Thursday, March 12, 2009

A Week of Sungei Buloh with Nature Explorers

For most part of this week, I was at Sungei Buloh for a series of workshops for some primary school students in the morning, and guided walk for the students involved in the Nature Explorers programme in the afternoon.

Here are some selected highlights of the things we saw:

Finally, I managed to get a decent shot of the flowers of the mangrove trumpet tree (Dolichandrone spathacea)! Took this photo with SY's camera though, since I forgot to bring my camera that day. This back mangrove plant got its name from the trumpet-like flowers.

The Malay name of this plant is mata ayam, which means chicken eye. The ripe fruits were black in colour, and were about the size of chicken eyes, thus giving it its name.

During our lunch breaks, we usually took a walk to the boardwalk opposite Pulau Buloh. We could see many species of mangrove plants on the little island, such as the mangrove apple, Rhizophora spp., Bruguiera spp., Avicennia spp., and Xylocarpus spp.

The ball of nipah palm (Nypa fruticans) seeds always remind me of a soccer ball, probably due to its size. This is where we get our attap chee in our ice kacang.

I was glad to find the barat barat (Cassine viburnifolia) still flowering and fruiting too! This is one of the rarest mangrove plants in Singapore. The husk of the fruit is said to be used to stupefy fish, which the trunk is used as firewood.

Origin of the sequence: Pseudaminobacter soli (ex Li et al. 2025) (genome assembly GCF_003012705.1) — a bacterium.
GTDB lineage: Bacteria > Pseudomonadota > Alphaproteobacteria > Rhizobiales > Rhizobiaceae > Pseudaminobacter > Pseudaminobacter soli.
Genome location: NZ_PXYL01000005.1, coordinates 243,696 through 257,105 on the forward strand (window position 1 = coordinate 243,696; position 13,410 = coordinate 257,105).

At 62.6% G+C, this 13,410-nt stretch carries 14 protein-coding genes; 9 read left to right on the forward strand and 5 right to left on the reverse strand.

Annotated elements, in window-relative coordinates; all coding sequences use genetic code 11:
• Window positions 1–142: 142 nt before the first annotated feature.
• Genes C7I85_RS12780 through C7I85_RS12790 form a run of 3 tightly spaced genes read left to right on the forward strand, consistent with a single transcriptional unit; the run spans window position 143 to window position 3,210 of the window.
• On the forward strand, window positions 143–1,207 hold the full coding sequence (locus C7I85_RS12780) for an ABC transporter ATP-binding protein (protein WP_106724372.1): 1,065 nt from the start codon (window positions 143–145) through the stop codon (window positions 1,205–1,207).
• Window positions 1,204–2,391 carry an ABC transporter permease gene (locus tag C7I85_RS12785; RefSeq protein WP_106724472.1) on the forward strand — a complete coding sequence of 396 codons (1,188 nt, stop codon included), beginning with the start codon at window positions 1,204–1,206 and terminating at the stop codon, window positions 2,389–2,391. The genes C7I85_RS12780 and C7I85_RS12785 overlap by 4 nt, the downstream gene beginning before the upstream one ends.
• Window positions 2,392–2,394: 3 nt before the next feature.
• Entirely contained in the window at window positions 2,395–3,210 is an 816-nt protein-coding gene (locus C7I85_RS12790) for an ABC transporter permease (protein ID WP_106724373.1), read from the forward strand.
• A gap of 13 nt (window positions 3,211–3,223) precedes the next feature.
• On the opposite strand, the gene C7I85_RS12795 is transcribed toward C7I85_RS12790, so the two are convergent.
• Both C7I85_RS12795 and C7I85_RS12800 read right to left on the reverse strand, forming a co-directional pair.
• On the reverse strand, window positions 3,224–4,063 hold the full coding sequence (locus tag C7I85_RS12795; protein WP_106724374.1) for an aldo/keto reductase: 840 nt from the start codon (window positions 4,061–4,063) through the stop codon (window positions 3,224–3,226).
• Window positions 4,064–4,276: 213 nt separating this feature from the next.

We saw several black coloured golden orb web spiders (Nephila pilipes). This spider builds one of the biggest webs in the world!

We spotted several mangrove horseshoe crabs (Carcinoscorpius rotundicauda) over the past few days. These horseshoe crabs are usually scavengers, but they also feed on clams and worms sometimes.

The lined nerites (Nerita articulata) are often spotted congregating in groups on trees. Field experimental studies have shown that this nerite is tree-specific, and will usually return to the same tree after a feeding expedition.

Several fishes can be seen at the main bridge area, including this stripe-nosed halfbeak (Zenarchopterus buffonis).

We saw several Malayan water monitors (Varanus salvator) this week, and one of them was even high up on a mature and tall Bakau Kurap!

I really regretted turning off my camera after taking a few shots of this paradise tree snake (Chrysopelea paradisi), because it actually launched off a high branch and glided down to another tree! This is my first time seeing a paradise tree snake gliding, even though all along I've known that it's able to do that.

The pink-necked green pigeon (Treron vernans) is probably the most commonly spotted pigeon at Sungei Buloh. This is a male pigeon. The females are duller in colour.

A number of yellow bitterns (Ixobrychus sinensis) regularly visit the freshwater pond at the visitor centre to hunt for small animals such as fishes and frogs.

The plantain squirrel (Callosciurus notatus) is probably the most commonly seen squirrel in Singapore, as it has gotten quite used to human presence.

They usually forage for fruits and seeds among trees and undergrowth, but sometimes, they will come down to the ground as well if food is readily available.

I was quite happy to find a troupe of long-tailed macaques (Macaca fascicularis) foraging for food among the mangrove trees, but yet shocked to see one of them picking up an instant noodle bowl and started licking the inside.

Somehow the problem of littering and how it will affect the organisms in an ecosystem suddenly become so real. While the macaques at Sungei Buloh were not as bold as the ones in Bukit Timah or the Central Catchment Nature Reserve that they will snatch food from humans, their habits have still been somehow affected by the irresponsible actions of some of our fellow human beings.

I longed to see the days where all the macaques in Singapore will stay away from humans and feed on natural food sources.

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